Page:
(1)  Thermally insulated wall, ceiling and floor assemblies shall be constructed with a vapour barrier sufficient to prevent condensation in the wall spaces, floor spaces or attic or roof spaces.

Article Ontario Regulation 332/12 Building Code,   Information published by oncodes.ca for educational purposes only.

A vapour Barrier is required for insulation installed between the ends of floor joists in the rim joist space but does not need to be carefully sealed to the joists and floor sheathing unless it also forms part of the air barrier. It is more difficult to achieve an effective air barrier at this location because the materials must be cut and fitted between the joists (Figure 8).

Sprayed closed-cell foam is commonly used in this location because it fills the space tightly and acts as both insulation and air barrier. When also serving as an air barrier, the edges of the polyethylene covering the fitted insulation should be caulked to the framing, in order to seal the joints and prevent exfiltration. Rigid insulation is suitable in this location, and some semi-rigid or soft insulation materials that come with a reinforced aluminum backing can also be used effectively.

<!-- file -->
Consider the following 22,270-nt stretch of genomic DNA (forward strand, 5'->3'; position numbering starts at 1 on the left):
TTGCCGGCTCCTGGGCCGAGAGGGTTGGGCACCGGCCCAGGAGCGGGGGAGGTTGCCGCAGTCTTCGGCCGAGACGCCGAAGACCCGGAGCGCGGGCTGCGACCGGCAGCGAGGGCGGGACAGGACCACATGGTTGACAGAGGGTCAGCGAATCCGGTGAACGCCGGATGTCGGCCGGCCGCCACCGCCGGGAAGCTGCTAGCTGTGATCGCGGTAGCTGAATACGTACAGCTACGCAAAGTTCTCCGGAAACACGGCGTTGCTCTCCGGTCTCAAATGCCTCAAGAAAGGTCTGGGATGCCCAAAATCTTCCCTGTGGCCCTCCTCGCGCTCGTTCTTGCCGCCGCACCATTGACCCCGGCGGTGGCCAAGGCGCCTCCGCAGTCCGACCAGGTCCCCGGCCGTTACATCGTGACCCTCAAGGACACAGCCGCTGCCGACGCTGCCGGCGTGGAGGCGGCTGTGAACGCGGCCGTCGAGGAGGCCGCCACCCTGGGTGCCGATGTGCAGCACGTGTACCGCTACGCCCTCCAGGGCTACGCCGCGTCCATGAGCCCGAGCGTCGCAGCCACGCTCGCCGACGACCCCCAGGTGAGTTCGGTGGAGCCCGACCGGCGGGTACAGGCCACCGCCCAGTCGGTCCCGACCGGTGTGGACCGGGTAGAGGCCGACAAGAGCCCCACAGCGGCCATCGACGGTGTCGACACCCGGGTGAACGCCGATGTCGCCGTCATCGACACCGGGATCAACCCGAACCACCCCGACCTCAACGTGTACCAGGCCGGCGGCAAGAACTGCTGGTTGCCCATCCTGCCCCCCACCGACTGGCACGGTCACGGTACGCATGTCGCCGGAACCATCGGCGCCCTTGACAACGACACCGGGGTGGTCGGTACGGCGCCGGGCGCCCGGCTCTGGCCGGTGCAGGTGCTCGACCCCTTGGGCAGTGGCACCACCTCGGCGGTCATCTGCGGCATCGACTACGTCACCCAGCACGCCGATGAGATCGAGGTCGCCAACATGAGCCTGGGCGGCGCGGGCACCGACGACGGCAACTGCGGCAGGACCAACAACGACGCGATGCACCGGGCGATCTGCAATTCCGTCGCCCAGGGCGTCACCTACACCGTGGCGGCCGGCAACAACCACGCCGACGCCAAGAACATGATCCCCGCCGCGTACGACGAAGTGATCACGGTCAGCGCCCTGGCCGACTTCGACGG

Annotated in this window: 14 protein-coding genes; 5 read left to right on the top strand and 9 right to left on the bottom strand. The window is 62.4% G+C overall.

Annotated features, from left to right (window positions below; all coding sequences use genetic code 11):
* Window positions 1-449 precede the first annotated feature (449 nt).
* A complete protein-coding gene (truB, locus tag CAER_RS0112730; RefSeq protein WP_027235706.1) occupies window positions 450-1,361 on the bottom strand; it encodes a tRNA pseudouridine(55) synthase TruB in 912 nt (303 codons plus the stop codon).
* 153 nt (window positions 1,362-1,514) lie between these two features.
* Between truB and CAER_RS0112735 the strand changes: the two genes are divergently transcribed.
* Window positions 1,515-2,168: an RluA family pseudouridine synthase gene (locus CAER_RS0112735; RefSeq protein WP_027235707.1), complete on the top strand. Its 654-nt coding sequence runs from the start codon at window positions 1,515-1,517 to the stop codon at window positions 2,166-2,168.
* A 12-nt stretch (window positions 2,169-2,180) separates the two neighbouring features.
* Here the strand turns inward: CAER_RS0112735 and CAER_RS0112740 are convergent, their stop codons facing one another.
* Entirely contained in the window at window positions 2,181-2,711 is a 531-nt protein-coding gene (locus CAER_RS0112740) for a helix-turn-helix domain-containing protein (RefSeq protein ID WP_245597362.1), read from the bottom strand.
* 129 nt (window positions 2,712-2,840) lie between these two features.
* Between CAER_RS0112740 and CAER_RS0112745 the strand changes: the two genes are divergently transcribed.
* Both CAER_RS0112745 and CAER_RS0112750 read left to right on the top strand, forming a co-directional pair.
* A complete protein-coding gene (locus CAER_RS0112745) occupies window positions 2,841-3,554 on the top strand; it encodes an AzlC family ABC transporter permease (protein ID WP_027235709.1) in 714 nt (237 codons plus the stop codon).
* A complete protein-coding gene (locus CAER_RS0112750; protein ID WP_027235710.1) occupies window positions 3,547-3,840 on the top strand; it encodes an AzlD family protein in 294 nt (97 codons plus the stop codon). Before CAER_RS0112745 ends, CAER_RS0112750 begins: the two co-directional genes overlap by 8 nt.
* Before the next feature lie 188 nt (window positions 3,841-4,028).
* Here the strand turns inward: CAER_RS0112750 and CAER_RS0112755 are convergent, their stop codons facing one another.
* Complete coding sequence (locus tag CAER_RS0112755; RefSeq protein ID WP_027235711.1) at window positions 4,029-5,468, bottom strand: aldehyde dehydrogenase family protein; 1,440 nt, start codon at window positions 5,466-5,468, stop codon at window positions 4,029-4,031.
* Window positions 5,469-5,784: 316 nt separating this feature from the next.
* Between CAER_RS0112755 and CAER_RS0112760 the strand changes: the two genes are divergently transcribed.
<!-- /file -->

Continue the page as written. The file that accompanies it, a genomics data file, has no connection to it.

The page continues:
In the winter, the air inside the house may contain more water vapour than the outside air. This causes a difference in vapour pressure and creates a driving force that can lead to water vapour diffusing through materials into the building envelope. Many building materials are permeable to the passage of water vapour, but those classified as vapour barriers, such as polyethylene sheet, have very low permeability and are very resistant to diffusion.

Figure 8

Placement of air barrier over joist headers

Source : Canada Mortgage and Housing Corporation (CMHC)